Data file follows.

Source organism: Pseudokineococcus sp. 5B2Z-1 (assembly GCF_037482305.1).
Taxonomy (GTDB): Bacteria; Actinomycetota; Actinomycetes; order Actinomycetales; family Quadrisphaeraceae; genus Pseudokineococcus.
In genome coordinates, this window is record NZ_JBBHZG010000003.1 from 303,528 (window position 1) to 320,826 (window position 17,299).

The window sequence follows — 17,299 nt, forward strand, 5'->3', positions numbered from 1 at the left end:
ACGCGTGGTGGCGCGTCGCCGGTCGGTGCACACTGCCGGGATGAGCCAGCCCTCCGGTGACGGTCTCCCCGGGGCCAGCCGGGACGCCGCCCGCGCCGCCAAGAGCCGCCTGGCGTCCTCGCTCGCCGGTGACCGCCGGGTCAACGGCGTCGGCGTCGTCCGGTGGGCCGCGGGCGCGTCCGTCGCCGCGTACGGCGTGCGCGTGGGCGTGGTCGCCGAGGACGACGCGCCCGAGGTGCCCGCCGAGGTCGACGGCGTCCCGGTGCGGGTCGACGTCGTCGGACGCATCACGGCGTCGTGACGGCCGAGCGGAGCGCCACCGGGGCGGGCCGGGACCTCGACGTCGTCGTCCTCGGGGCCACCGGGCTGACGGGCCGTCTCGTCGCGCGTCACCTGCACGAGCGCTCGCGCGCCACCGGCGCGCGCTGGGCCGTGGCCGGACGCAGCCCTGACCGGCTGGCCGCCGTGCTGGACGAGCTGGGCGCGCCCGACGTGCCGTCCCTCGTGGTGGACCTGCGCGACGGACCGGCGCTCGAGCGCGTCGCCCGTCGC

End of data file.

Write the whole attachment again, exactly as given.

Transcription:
Source organism: Pseudokineococcus sp. 5B2Z-1 (assembly GCF_037482305.1).
Taxonomy (GTDB): Bacteria; Actinomycetota; Actinomycetes; order Actinomycetales; family Quadrisphaeraceae; genus Pseudokineococcus.
In genome coordinates, this window is record NZ_JBBHZG010000003.1 from 303,528 (window position 1) to 320,826 (window position 17,299).

The window sequence follows — 17,299 nt, forward strand, 5'->3', positions numbered from 1 at the left end:
ACGCGTGGTGGCGCGTCGCCGGTCGGTGCACACTGCCGGGATGAGCCAGCCCTCCGGTGACGGTCTCCCCGGGGCCAGCCGGGACGCCGCCCGCGCCGCCAAGAGCCGCCTGGCGTCCTCGCTCGCCGGTGACCGCCGGGTCAACGGCGTCGGCGTCGTCCGGTGGGCCGCGGGCGCGTCCGTCGCCGCGTACGGCGTGCGCGTGGGCGTGGTCGCCGAGGACGACGCGCCCGAGGTGCCCGCCGAGGTCGACGGCGTCCCGGTGCGGGTCGACGTCGTCGGACGCATCACGGCGTCGTGACGGCCGAGCGGAGCGCCACCGGGGCGGGCCGGGACCTCGACGTCGTCGTCCTCGGGGCCACCGGGCTGACGGGCCGTCTCGTCGCGCGTCACCTGCACGAGCGCTCGCGCGCCACCGGCGCGCGCTGGGCCGTGGCCGGACGCAGCCCTGACCGGCTGGCCGCCGTGCTGGACGAGCTGGGCGCGCCCGACGTGCCGTCCCTCGTGGTGGACCTGCGCGACGGACCGGCGCTCGAGCGCGTCGCCCGTCGC